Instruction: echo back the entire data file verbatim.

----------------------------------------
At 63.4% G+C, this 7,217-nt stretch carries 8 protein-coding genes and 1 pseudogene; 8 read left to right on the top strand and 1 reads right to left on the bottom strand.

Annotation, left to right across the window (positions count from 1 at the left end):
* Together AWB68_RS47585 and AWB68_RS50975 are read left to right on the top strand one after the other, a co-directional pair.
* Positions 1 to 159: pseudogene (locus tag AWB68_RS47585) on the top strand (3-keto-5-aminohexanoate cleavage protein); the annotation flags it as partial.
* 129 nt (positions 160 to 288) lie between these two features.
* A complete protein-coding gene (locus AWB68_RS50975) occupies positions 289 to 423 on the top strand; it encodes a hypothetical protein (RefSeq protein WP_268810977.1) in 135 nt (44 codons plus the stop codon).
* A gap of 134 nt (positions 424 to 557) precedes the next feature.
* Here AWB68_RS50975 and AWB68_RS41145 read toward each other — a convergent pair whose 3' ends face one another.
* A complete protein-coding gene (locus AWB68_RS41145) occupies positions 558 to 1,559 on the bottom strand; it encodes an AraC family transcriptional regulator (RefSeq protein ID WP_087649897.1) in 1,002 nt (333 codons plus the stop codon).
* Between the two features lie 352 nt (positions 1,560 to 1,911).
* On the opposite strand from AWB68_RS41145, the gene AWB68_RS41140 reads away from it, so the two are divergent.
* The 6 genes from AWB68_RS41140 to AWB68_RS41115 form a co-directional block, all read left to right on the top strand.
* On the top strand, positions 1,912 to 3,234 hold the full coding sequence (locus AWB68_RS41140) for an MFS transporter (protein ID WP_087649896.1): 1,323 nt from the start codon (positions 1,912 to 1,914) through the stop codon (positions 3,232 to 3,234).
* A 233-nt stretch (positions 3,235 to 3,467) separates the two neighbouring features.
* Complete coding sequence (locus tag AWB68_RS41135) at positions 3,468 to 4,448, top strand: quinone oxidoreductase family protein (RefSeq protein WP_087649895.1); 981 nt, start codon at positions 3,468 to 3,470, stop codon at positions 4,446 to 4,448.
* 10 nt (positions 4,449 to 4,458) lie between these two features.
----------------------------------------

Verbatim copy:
At 63.4% G+C, this 7,217-nt stretch carries 8 protein-coding genes and 1 pseudogene; 8 read left to right on the top strand and 1 reads right to left on the bottom strand.

Annotation, left to right across the window (positions count from 1 at the left end):
* Together AWB68_RS47585 and AWB68_RS50975 are read left to right on the top strand one after the other, a co-directional pair.
* Positions 1 to 159: pseudogene (locus tag AWB68_RS47585) on the top strand (3-keto-5-aminohexanoate cleavage protein); the annotation flags it as partial.
* 129 nt (positions 160 to 288) lie between these two features.
* A complete protein-coding gene (locus AWB68_RS50975) occupies positions 289 to 423 on the top strand; it encodes a hypothetical protein (RefSeq protein WP_268810977.1) in 135 nt (44 codons plus the stop codon).
* A gap of 134 nt (positions 424 to 557) precedes the next feature.
* Here AWB68_RS50975 and AWB68_RS41145 read toward each other — a convergent pair whose 3' ends face one another.
* A complete protein-coding gene (locus AWB68_RS41145) occupies positions 558 to 1,559 on the bottom strand; it encodes an AraC family transcriptional regulator (RefSeq protein ID WP_087649897.1) in 1,002 nt (333 codons plus the stop codon).
* Between the two features lie 352 nt (positions 1,560 to 1,911).
* On the opposite strand from AWB68_RS41145, the gene AWB68_RS41140 reads away from it, so the two are divergent.
* The 6 genes from AWB68_RS41140 to AWB68_RS41115 form a co-directional block, all read left to right on the top strand.
* On the top strand, positions 1,912 to 3,234 hold the full coding sequence (locus AWB68_RS41140) for an MFS transporter (protein ID WP_087649896.1): 1,323 nt from the start codon (positions 1,912 to 1,914) through the stop codon (positions 3,232 to 3,234).
* A 233-nt stretch (positions 3,235 to 3,467) separates the two neighbouring features.
* Complete coding sequence (locus tag AWB68_RS41135) at positions 3,468 to 4,448, top strand: quinone oxidoreductase family protein (RefSeq protein WP_087649895.1); 981 nt, start codon at positions 3,468 to 3,470, stop codon at positions 4,446 to 4,448.
* 10 nt (positions 4,449 to 4,458) lie between these two features.